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6-PACK programme to decrease fall injuries in acute hospitals: cluster randomised controlled trial

Barker, Anna L., Morello, Renata T., Wolfe, Rory, Brand, Caroline A., Haines, Terry P., Hill, Keith D., Brauer, Sandra G., Botti, Mari, Cumming, Robert G., Livingston, Patricia M., Sherrington, Catherine, Zavarsek, Silva, Lindley, Richard I. and Kamar, Jeannette 2016, 6-PACK programme to decrease fall injuries in acute hospitals: cluster randomised controlled trial, BMJ, vol. 352, Article Number : h6781, pp. 1-9, doi: 10.1136/bmj.h6781.

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Title 6-PACK programme to decrease fall injuries in acute hospitals: cluster randomised controlled trial
Author(s) Barker, Anna L.
Morello, Renata T.
Wolfe, Rory
Brand, Caroline A.
Haines, Terry P.
Hill, Keith D.
Brauer, Sandra G.
Botti, Mari
Cumming, Robert G.
Livingston, Patricia M.
Sherrington, Catherine
Zavarsek, Silva
Lindley, Richard I.
Kamar, Jeannette
Journal name BMJ
Volume number 352
Season Article Number : h6781
Start page 1
End page 9
Total pages 9
Publisher BMJ
Place of publication London, Eng.
Publication date 2016
ISSN 1756-1833
Summary OBJECTIVE:  To evaluate the effect of the 6-PACK programme on falls and fall injuries in acute wards. DESIGN:  Cluster randomised controlled trial. SETTING:  Six Australian hospitals. PARTICIPANTS:  All patients admitted to 24 acute wards during the trial period. INTERVENTIONS:  Participating wards were randomly assigned to receive either the nurse led 6-PACK programme or usual care over 12 months. The 6-PACK programme included a fall risk tool and individualised use of one or more of six interventions: "falls alert" sign, supervision of patients in the bathroom, ensuring patients' walking aids are within reach, a toileting regimen, use of a low-low bed, and use of a bed/chair alarm. MAIN OUTCOME MEASURES:  The co-primary outcomes were falls and fall injuries per 1000 occupied bed days. RESULTS:  During the trial, 46 245 admissions to 16 medical and eight surgical wards occurred. As many people were admitted more than once, this represented 31 411 individual patients. Patients' characteristics and length of stay were similar for intervention and control wards. Use of 6-PACK programme components was higher on intervention wards than on control wards (incidence rate ratio 3.05, 95% confidence interval 2.14 to 4.34; P<0.001). In all, 1831 falls and 613 fall injuries occurred, and the rates of falls (incidence rate ratio 1.04, 0.78 to 1.37; P=0.796) and fall injuries (0.96, 0.72 to 1.27; P=0.766) were similar in intervention and control wards. CONCLUSIONS:  Positive changes in falls prevention practice occurred following the introduction of the 6-PACK programme. However, no difference was seen in falls or fall injuries between groups. High quality evidence showing the effectiveness of falls prevention interventions in acute wards remains absent. Novel solutions to the problem of in-hospital falls are urgently needed. TRIAL REGISTRATION:  Australian New Zealand Clinical Trials Registry ACTRN12611000332921.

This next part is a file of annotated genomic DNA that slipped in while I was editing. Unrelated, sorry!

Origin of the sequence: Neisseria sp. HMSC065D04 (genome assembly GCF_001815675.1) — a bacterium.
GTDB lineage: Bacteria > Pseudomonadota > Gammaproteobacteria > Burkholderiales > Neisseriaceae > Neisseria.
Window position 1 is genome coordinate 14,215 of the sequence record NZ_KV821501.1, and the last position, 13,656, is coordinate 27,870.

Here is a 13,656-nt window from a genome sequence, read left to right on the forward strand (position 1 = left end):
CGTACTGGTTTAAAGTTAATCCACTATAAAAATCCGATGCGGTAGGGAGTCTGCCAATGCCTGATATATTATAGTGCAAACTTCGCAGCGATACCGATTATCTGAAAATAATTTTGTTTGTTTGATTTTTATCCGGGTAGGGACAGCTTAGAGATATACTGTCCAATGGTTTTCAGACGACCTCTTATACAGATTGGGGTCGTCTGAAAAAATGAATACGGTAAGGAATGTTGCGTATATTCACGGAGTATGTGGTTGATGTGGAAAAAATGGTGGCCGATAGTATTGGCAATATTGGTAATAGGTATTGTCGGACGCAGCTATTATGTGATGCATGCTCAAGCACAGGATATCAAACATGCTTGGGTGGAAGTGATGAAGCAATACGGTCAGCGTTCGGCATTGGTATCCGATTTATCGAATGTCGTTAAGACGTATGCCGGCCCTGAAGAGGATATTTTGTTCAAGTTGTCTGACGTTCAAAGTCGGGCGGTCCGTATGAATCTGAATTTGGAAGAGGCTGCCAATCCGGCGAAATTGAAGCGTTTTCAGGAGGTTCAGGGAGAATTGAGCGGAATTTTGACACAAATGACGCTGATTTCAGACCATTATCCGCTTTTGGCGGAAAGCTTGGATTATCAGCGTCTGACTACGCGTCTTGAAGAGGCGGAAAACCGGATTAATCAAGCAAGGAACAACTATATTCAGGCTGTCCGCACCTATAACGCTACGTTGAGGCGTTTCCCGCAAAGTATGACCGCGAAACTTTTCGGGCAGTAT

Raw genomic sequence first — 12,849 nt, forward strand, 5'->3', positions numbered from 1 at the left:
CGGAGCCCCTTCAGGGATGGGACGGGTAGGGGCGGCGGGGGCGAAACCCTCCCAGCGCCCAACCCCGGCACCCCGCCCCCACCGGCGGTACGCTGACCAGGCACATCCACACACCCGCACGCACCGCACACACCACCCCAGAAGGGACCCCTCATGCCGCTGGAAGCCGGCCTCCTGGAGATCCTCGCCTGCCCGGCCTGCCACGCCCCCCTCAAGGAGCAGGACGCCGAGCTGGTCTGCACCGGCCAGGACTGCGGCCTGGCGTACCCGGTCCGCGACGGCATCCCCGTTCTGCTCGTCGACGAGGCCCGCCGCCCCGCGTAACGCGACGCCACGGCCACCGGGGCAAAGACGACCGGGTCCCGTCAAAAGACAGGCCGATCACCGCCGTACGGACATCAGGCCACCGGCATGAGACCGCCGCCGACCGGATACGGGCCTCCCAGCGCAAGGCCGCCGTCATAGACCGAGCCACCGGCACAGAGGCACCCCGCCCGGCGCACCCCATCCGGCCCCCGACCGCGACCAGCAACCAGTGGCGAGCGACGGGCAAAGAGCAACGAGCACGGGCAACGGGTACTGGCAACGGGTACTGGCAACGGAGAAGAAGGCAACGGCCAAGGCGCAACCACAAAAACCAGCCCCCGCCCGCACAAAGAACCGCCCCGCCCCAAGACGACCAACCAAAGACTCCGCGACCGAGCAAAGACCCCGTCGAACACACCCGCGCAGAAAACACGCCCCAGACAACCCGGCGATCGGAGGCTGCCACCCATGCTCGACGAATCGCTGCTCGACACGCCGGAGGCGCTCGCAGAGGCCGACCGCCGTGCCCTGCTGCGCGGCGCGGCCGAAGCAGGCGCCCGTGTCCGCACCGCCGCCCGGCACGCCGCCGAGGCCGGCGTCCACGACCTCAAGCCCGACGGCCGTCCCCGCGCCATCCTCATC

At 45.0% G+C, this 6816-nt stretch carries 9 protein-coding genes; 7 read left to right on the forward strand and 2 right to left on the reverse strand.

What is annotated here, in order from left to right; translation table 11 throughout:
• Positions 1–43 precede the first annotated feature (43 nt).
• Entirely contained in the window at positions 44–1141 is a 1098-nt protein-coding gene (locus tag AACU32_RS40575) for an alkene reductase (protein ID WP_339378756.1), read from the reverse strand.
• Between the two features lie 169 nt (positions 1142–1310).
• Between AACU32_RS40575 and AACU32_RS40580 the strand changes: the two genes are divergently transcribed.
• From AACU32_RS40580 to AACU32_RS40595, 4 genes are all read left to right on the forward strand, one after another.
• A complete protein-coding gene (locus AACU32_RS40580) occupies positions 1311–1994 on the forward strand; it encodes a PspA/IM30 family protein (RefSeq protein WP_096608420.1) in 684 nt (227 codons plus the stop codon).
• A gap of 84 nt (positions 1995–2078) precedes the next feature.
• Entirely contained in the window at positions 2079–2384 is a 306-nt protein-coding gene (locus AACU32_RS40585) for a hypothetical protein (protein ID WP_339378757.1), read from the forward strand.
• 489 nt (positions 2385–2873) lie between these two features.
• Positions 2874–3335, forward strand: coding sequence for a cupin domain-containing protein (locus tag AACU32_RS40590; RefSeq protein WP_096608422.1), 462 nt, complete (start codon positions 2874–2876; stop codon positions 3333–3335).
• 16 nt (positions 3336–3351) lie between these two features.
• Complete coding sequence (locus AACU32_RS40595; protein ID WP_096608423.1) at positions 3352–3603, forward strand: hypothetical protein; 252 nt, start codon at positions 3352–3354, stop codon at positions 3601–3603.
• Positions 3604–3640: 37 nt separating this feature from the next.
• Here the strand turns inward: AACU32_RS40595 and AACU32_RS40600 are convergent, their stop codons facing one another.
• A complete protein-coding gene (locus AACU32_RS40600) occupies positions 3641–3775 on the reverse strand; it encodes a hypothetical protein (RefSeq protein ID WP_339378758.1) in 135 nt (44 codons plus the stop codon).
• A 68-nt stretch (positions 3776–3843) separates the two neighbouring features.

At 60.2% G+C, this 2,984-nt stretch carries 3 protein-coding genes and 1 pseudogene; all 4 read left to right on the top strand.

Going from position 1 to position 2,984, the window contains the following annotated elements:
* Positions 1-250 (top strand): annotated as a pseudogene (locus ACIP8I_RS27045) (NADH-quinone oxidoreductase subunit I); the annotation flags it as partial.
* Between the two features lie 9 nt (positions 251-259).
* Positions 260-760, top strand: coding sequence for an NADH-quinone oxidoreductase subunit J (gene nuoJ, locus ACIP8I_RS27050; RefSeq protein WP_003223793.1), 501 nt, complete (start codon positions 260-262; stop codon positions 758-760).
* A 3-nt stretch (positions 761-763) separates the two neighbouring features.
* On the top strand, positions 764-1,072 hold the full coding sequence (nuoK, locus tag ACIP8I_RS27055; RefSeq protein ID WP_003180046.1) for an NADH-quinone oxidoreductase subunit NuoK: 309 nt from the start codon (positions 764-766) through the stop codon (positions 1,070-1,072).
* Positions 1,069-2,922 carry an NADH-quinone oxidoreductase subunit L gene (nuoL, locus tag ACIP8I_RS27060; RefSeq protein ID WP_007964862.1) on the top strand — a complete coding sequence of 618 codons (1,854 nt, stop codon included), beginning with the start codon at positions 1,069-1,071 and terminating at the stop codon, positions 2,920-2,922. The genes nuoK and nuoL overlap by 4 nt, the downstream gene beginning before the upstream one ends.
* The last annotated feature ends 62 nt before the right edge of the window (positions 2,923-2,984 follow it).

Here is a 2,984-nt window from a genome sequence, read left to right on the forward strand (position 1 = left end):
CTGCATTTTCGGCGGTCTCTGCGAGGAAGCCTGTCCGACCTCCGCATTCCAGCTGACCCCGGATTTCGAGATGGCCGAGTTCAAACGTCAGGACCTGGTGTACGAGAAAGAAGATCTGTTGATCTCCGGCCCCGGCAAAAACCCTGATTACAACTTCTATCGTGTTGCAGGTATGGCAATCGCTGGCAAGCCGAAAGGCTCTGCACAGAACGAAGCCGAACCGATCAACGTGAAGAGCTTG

Language eng
DOI 10.1136/bmj.h6781
Field of Research 111099 Nursing not elsewhere classified
Socio Economic Objective 920210 Nursing
HERDC Research category C1 Refereed article in a scholarly journal
ERA Research output type C Journal article
Copyright notice ©2016, BMJ
Free to Read? Yes
Use Rights Creative Commons Attribution non-commercial licence
Persistent URL http://hdl.handle.net/10536/DRO/DU:30081086

Document type: Journal Article
Collections: School of Nursing and Midwifery
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Every reasonable effort has been made to ensure that permission has been obtained for items included in DRO. If you believe that your rights have been infringed by this repository, please contact drosupport@deakin.edu.au.